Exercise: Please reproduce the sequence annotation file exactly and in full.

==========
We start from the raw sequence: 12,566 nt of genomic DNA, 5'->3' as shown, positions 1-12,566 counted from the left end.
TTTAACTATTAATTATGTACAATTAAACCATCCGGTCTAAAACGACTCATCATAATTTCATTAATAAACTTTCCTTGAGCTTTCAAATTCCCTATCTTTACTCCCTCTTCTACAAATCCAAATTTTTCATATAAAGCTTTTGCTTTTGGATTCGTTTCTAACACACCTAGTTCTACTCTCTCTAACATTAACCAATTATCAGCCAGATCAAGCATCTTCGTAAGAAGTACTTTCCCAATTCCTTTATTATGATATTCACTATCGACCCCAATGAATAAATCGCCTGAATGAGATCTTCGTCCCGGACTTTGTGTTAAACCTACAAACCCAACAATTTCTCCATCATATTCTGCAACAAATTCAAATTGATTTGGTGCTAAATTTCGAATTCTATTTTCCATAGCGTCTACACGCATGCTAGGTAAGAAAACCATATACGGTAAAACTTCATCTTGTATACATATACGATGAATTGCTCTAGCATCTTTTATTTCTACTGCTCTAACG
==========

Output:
We start from the raw sequence: 12,566 nt of genomic DNA, 5'->3' as shown, positions 1-12,566 counted from the left end.
TTTAACTATTAATTATGTACAATTAAACCATCCGGTCTAAAACGACTCATCATAATTTCATTAATAAACTTTCCTTGAGCTTTCAAATTCCCTATCTTTACTCCCTCTTCTACAAATCCAAATTTTTCATATAAAGCTTTTGCTTTTGGATTCGTTTCTAACACACCTAGTTCTACTCTCTCTAACATTAACCAATTATCAGCCAGATCAAGCATCTTCGTAAGAAGTACTTTCCCAATTCCTTTATTATGATATTCACTATCGACCCCAATGAATAAATCGCCTGAATGAGATCTTCGTCCCGGACTTTGTGTTAAACCTACAAACCCAACAATTTCTCCATCATATTCTGCAACAAATTCAAATTGATTTGGTGCTAAATTTCGAATTCTATTTTCCATAGCGTCTACACGCATGCTAGGTAAGAAAACCATATACGGTAAAACTTCATCTTGTATACATATACGATGAATTGCTCTAGCATCTTTTATTTCTACTGCTCTAACG